Archived Story

CVB collaboration could help tourism

Published 9:41am Friday, March 8, 2013

A little teamwork goes a long way.

Such is the Austin Convention and Visitors Bureau’s reasoning. The CVB recently partnered with similar groups in Albert Lea, Faribault and Owatonna to pull in more tourism and accommodate overflow lodgings when one community has a major event.

“The idea originated from one of our CVB board meetings,” said Cheryl Corey, executive director at the Austin CVB.

About a year ago, during an annual retreat, CVB members were talking strategy on how to promote the Austin area. One member brought up the opportunity for partnering work.

It was a concept that had come up before. When Albert Lea had the Red Power Tractor show last year, visitors filled Austin hotels and made local attractions part of their trip. The idea took off, and soon others were suggesting nearby communities that shared a lot in common with Austin.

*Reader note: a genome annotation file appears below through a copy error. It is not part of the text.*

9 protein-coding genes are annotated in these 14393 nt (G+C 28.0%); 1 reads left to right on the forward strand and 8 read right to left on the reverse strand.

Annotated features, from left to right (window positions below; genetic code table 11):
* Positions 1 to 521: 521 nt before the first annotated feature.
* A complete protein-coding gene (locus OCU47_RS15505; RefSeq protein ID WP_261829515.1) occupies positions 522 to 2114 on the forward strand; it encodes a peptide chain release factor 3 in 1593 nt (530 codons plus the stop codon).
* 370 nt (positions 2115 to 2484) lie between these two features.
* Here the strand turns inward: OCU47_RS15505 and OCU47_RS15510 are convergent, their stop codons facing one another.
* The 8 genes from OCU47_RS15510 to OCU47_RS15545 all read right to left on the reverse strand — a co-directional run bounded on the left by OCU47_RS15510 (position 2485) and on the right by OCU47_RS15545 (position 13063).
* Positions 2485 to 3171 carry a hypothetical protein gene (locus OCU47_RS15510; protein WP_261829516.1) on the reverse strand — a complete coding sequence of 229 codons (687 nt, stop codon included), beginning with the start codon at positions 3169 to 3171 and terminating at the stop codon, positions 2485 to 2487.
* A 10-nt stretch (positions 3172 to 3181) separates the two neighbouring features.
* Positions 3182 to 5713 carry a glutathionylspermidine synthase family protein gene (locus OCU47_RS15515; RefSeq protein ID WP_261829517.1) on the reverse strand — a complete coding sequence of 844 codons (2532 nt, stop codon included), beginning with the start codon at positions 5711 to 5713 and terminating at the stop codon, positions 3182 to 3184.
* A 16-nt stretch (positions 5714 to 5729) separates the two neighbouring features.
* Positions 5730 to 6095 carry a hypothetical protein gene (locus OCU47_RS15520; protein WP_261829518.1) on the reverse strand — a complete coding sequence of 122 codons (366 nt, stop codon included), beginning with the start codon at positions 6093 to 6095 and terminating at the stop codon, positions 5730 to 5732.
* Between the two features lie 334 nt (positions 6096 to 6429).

“We all have museums, we all have theaters, we all have historical centers or historic homes,” Corey said.

The CVB contacted its counterparts in Albert Lea, Faribault and Owatonna. Each was receptive, Corey said, and work started on putting together an online brochure called “Minnesota’s Southern Hospitality Visitor Guide” to showcase the region. The guide is now available on the CVB website at www.austincvb.com.

Right now, the goal is to get visitors from the metro area to come south and take a “loop” through the four communities. Corey said early efforts are looking promising, and the partnering organizations plan to meet again to keep the idea going.

In the future, the Austin CVB and its partners also plan to visit their respective county commissioners and city councils to introduce their idea. Corey will also present the partnership during the next Southern Minnesota Tourism Association meeting. The 36 counties in the SMTA already contain a similar partnership between Wabasha, Winona and Lanesboro.

The partnership does not ignore that nearby communities sometimes compete for visitors and the business they bring.

“Albert Lea and Austin already have rivalries in many areas,” Corey said, adding commerce is no exception. “In that respect, I think there’s some competition.”

At the same time, however, communities within the SMTA work together for the collective goal of bringing visitors to the region, and that’s the main goal, Corey said.

“It’s a win to get them to come to southern Minnesota,” she said. “It’s a regional thing and group mentality.”


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